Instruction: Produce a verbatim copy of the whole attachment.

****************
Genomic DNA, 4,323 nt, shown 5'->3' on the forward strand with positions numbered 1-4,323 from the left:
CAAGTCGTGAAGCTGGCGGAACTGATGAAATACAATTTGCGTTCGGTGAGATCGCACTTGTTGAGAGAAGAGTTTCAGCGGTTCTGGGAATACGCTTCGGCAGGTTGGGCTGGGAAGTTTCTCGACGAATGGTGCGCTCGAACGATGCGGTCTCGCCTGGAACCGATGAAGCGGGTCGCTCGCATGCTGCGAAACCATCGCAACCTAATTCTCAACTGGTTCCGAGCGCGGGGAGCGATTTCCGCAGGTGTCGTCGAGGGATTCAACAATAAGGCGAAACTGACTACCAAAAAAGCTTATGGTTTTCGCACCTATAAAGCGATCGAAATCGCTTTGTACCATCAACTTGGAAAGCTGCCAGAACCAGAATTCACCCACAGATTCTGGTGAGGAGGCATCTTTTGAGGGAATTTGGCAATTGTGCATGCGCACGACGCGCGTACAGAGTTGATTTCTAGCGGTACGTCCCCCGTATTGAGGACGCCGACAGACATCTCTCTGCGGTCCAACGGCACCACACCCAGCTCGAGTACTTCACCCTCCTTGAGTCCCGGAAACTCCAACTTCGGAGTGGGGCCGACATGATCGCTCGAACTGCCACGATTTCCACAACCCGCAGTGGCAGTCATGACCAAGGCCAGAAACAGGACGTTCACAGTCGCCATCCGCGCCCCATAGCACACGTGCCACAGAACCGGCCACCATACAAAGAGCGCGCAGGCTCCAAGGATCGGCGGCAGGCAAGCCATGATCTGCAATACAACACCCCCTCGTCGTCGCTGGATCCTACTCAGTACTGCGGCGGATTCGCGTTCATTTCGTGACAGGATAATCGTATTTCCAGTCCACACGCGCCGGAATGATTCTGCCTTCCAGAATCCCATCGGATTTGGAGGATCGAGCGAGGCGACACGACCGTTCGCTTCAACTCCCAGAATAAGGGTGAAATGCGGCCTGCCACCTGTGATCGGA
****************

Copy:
Genomic DNA, 4,323 nt, shown 5'->3' on the forward strand with positions numbered 1-4,323 from the left:
CAAGTCGTGAAGCTGGCGGAACTGATGAAATACAATTTGCGTTCGGTGAGATCGCACTTGTTGAGAGAAGAGTTTCAGCGGTTCTGGGAATACGCTTCGGCAGGTTGGGCTGGGAAGTTTCTCGACGAATGGTGCGCTCGAACGATGCGGTCTCGCCTGGAACCGATGAAGCGGGTCGCTCGCATGCTGCGAAACCATCGCAACCTAATTCTCAACTGGTTCCGAGCGCGGGGAGCGATTTCCGCAGGTGTCGTCGAGGGATTCAACAATAAGGCGAAACTGACTACCAAAAAAGCTTATGGTTTTCGCACCTATAAAGCGATCGAAATCGCTTTGTACCATCAACTTGGAAAGCTGCCAGAACCAGAATTCACCCACAGATTCTGGTGAGGAGGCATCTTTTGAGGGAATTTGGCAATTGTGCATGCGCACGACGCGCGTACAGAGTTGATTTCTAGCGGTACGTCCCCCGTATTGAGGACGCCGACAGACATCTCTCTGCGGTCCAACGGCACCACACCCAGCTCGAGTACTTCACCCTCCTTGAGTCCCGGAAACTCCAACTTCGGAGTGGGGCCGACATGATCGCTCGAACTGCCACGATTTCCACAACCCGCAGTGGCAGTCATGACCAAGGCCAGAAACAGGACGTTCACAGTCGCCATCCGCGCCCCATAGCACACGTGCCACAGAACCGGCCACCATACAAAGAGCGCGCAGGCTCCAAGGATCGGCGGCAGGCAAGCCATGATCTGCAATACAACACCCCCTCGTCGTCGCTGGATCCTACTCAGTACTGCGGCGGATTCGCGTTCATTTCGTGACAGGATAATCGTATTTCCAGTCCACACGCGCCGGAATGATTCTGCCTTCCAGAATCCCATCGGATTTGGAGGATCGAGCGAGGCGACACGACCGTTCGCTTCAACTCCCAGAATAAGGGTGAAATGCGGCCTGCCACCTGTGATCGGA